Diane Webb, Who Cares? Scotland Alumni Member, shares her care story.
I’m 38 now, and although my care experience was long ago, it’s always with me. Today I feel very fortunate to have a good job, a house of my own and a rock of a husband. Getting here wasn’t easy, and it’s only recently thanks to hearing Laura Beveridge’s Ted Talk, that I’ve started truly owing my care identity. I worried that speaking about my experience would make me feel vulnerable, and although it can do at times, overall, I’ve felt stronger. I hope sharing some of my experience can help someone, in some way, no matter how small.
My mum died of ovarian cancer aged 38, when my younger sisters and I were removed from our family home. We were temporarily placed with two separate family members, after these broke down we were moved into foster care. The foster placement broke down in under a year and one afternoon we were picked up from school by the social worker and told that, whilst I was going to a local children’s home, my sisters were going into foster care in a different area. This was a shock, I was really sad to be split up from my sisters and I felt powerless to protect them. As a child, every time a family home or placement breaks down, it chips away at you and you think, is it me? Today I know that’s not the case, back then I wasn’t so sure.
While all of this was happening, my exams were starting. I had already decided before high school that I wanted to go to University, but I knew if I didn’t get good grades I couldn’t go. I remember saying to myself “Diane if you go for a job interview in the future, they won’t care that you had a difficult childhood or want to hear your excuses, all they will be interested in is the grades”. Looking back, I think that I was being harsh on myself, but it kept me motivated.
I cycled for 40 minutes to school, even in the snow, while staff struggled to get the other young people into taxis to secure school units. I remember feeling some staff mistrusted me, as I was behaving differently to the other young people. I don’t remember being asked about school, I think they just let me get on with it. I suffered from bulimia and no one had a clue. I only recovered from my intermittent bouts of bulimia 5 years ago.
After a while, I got used to being in a children’s home. I knew the staff were paid to look after me, I didn’t have to work out whether they cared about me or not. Although I learned some staff did care, it was on the quiet because procedure came first. I was looking for that unconditional love, the kind I thought you could only get from parents. However, I remember a day my social worker visited and stayed talking to me in her car long after she should have gone home, this meant the world to me. I clung onto these glimpses of unconditional love.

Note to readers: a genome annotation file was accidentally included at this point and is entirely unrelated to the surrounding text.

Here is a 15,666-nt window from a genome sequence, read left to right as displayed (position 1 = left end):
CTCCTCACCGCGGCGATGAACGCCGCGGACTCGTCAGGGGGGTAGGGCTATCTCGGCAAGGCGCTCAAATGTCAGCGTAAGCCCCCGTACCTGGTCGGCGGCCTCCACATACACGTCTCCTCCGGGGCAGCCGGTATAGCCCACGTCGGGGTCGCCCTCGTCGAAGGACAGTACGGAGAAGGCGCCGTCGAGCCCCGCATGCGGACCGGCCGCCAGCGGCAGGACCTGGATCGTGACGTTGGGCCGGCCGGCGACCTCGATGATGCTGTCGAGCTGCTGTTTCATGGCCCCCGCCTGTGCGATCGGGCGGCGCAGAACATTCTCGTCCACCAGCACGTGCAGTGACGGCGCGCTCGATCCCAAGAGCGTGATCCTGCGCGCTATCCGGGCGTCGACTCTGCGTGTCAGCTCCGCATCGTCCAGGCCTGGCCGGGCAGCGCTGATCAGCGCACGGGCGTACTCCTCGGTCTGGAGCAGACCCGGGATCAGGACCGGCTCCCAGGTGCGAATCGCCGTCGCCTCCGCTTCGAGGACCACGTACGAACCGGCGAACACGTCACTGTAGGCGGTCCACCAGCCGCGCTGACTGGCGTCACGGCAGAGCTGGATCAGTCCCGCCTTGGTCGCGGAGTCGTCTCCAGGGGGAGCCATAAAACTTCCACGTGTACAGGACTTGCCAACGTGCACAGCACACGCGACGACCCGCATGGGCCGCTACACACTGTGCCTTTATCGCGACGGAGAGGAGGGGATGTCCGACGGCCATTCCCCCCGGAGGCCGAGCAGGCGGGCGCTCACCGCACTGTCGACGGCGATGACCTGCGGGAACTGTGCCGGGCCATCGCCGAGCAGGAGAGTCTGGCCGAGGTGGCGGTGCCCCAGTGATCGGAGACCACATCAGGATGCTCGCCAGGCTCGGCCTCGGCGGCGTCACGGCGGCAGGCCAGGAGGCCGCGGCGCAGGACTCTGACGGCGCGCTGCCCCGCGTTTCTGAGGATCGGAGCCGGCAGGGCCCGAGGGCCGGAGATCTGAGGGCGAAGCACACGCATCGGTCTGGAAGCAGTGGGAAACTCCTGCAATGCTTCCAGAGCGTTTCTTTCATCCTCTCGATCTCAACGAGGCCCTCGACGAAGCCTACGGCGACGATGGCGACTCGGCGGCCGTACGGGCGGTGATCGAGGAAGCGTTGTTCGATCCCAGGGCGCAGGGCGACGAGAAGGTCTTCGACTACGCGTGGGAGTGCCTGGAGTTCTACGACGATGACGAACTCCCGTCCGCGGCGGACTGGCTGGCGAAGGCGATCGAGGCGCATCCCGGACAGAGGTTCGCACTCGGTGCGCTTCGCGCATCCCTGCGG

At 16, I was so pleased to be moving from the children’s home into a bedsit. I felt so happy they trusted me, I remember having to get furniture and deciding how to decorate the flat, pay bills and apply for benefits. Very grown up for a 16 year old about to start her highers. I loved my bedsit but I did feel very lonely. I would listen to a talk show on the radio at night for company.
After some time, I got a cat and called her Lucky. I had to keep her a secret from my Throughcare worker as they had a rule against young people having pets. I loved the feeling of having something to come home to. One day my Throughcare worker happened to see the cat jump out of my window and next thing I knew I was in a serious meeting with her and the manager who ordered me to get rid of the cat. I was heartbroken. I felt they didn’t care about me, it was the rules that mattered most with no room for compromise.
At 18 I got accepted into Strathclyde University for a BA in Community Arts. There were only 15 places and it felt like a huge achievement, but I just wanted to tell my mum. Later, I went on to achieve an MSc in Information Technology at Paisley University and I’m now nearing the end of a post graduate diploma at Coventry University. Education isn’t for everyone, it just ended up being my thing. I think it was my only constant, my security, and my way forward.
Counselling and creating a network of positive people also helped me deal with my past. I received counselling when I was 18 years old from a wonderful lady called Collette. She helped me unpack things and process memories. I still use her strategies today. I also attended group counselling where I met an amazing women, who 20 years on, is still one of my closest friends. Having a friend like her in my life, who just gets me, has helped us both stay sane and strong. I have learned that this type of support is crucial in life.
At 15 I remember saying to myself “Diane, just because the first 15 years have been hard, don’t let that ruin the next 15 years”. As a Who Cares? Scotland Alumni member this is the message I want to give. You can achieve anything. Don’t let your past define you. Turn it around and use your resilience, empathy, strength and determination as an asset. Shine your light on the world.